Switzerland has navigated the COVID-19 pandemic well. The pandemic has had major social and economic impacts, but an early, strong, and sustained health and economic policy response helped contain the contraction of activity. Coordinated efforts targeting households and firms stemmed a loss of purchasing power and a rise of unemployment and bankruptcies. Recovery has commenced, but uncertainty and risks remain high, dominated by pandemic dynamics. The rebound should deepen, as vaccination proceeds, containment is eased, and domestic and global demand picks up. Fiscal support has been rightly extended in 2021, and monetary policy remains accommodative. Policies should remain supportive until there are clear signs of sustained recovery; the authorities should expand support if needed. Redirection to fostering green, digital transformation with attention to low-income earners will be needed, including to ensure that prolonged emergency support does not hinder structural changes in the economy.
This paper analyzes the impact of COVID-19 on liquidity and solvency risks of firms across different sectors of the Swiss economy, as well as mitigation effects of policies implemented in 2020. Developments in liquidity and equity positions are simulated based on financial data for a sector-median company. The simulations suggest that the policies implemented helped reduce liquidity shortfalls and solvency risks. Additional, targeted measures may be needed to support viable companies going forward.
International Monetary Fund. Finance Dept., International Monetary Fund. Strategy, Policy, &, Review Department, and International Monetary Fund. Legal Dept.
This paper proposes that the Executive Board approve the disbursement of a third tranche of CCRT debt service relief to 28 of the 29 CCRT-eligible members, covering the period April 14, 2021 through October 15, 2021, given staff’s assessment that sufficient financial resources are available.
Ljubica Dordevic, Caio Ferreira, Moses Kitonga, and Katharine Seal
The paper employs two complementary strategies. First, it is pursues textual analysis (text mining) of the assessment reports to identify successes and challenges the authorities are facing. Second, it analyzes the grades in the Basel Core Principles assessments, including their evolution and association with bank fragility.
The UK entered 2020 negotiating a new economic relationship with the EU and facing other challenges, including meeting climate targets, dealing with an aging population, and reinvigorating tepid productivity growth. Growth and investment had been weak since the 2016 referendum, and the current account deficit elevated, but unemployment was low, inflation on target, and balance sheets strong. The global pandemic hit the UK hard in March, and the country now faces a second wave. The economic impact has been severe, but helped by an aggressive policy response, jobs have been preserved, businesses kept afloat, and banking sector losses contained. Still, the outlook for the near term is weak, as the economy works through the second wave, Brexit, rising unemployment, and corporate distress. Risks are overall to the downside, centering on the degree of balance sheet damage sustained by households and small and medium enterprises. The pace at which vaccines are able to bring the pandemic under control could be an important mitigating factor.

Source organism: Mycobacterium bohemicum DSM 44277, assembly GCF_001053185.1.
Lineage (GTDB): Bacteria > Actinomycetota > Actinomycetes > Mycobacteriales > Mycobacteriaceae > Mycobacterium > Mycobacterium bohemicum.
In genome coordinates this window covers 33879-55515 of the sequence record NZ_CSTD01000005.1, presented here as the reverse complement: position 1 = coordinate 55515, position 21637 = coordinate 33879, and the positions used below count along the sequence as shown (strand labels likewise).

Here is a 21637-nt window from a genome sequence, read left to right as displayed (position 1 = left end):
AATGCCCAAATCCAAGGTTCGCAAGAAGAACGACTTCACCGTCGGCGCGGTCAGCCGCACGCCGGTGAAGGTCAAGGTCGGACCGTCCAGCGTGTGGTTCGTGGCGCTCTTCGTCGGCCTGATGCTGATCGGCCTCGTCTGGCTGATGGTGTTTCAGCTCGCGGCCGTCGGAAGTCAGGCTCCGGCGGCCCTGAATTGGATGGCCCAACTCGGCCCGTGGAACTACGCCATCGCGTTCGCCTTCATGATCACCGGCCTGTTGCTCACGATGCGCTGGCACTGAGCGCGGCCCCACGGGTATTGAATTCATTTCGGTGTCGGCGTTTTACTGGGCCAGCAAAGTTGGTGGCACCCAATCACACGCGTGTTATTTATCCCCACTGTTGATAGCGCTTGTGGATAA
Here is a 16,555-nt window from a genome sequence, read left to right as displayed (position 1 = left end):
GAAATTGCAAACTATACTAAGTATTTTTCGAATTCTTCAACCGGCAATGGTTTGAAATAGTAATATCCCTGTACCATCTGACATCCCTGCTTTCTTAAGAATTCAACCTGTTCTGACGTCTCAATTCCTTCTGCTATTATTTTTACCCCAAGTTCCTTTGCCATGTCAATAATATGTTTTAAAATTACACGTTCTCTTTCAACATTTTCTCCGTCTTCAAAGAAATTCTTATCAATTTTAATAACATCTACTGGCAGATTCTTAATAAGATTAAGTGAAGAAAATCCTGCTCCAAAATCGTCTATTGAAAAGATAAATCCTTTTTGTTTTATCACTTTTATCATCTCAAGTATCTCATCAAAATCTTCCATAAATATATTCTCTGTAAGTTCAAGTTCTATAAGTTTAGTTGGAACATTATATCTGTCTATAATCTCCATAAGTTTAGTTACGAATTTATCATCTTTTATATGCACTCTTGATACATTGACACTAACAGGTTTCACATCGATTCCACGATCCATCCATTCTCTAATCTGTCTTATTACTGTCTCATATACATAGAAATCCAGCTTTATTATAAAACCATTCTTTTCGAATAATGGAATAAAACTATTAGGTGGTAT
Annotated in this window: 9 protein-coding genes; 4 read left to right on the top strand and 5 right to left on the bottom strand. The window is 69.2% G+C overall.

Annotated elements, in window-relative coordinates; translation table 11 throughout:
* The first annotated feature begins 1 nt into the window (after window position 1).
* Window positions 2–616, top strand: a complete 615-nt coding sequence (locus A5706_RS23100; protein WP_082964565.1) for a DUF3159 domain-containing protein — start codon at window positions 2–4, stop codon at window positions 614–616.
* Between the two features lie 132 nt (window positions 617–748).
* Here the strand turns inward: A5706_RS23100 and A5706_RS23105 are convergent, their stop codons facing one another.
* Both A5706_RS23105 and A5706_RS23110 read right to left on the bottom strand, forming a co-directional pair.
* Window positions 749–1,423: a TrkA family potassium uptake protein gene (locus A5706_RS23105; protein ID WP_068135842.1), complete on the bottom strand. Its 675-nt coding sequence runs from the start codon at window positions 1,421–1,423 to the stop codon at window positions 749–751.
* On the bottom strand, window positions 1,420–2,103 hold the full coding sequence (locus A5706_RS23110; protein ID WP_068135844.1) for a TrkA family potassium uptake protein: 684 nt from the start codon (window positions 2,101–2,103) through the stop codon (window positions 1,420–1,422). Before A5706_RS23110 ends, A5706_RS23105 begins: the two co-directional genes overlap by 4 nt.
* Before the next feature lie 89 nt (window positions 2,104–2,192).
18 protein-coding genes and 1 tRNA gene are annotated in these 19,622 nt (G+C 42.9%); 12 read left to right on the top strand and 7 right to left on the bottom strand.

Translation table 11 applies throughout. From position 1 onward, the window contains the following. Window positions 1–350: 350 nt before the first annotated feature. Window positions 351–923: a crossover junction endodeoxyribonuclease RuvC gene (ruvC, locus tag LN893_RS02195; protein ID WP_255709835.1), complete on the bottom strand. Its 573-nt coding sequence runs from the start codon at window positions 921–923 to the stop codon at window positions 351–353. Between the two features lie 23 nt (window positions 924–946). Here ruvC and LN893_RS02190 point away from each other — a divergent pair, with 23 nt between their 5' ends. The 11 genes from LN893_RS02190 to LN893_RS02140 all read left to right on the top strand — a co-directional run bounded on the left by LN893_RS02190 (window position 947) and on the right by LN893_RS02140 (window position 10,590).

The coronavirus pandemic is a global crisis like no other in modern times, and there is a growing apprehension about handling potentially contaminated cash. This paper is the first empirical attempt in the literature to investigate whether the risk of infectious diseases affects demand for physical cash. Since the intensity of cash use may influence the spread of infectious diseases, this paper utilizes two-stage least squares (2SLS) methodology with instrumental variable (IV) to address omitted variable bias and account for potential endogeneity. The analysis indicates that the spread of infectious diseases lowers demand for physical cash, after controlling for macroeconomic, financial, and technological factors. While the transactional constraints imposed by the COVID-19 pandemic could become a catalyst for the use of digital technologies around the world, electronic payment methods may not be universally available in every country owing to financial and technological bottlenecks.
International Monetary Fund. Secretary's Department
This year, as the world faced a crisis like no other, the International Monetary Fund and its member countries swung into action to save lives and put a floor under the world economy. But the outlook remains uncertain. Countries now face a “long ascent” that will be difficult, uneven, uncertain, and prone to setbacks. The IMF is working to help countries focus on "policies for people" to generate a transformational recovery through job-rich growth that benefits all.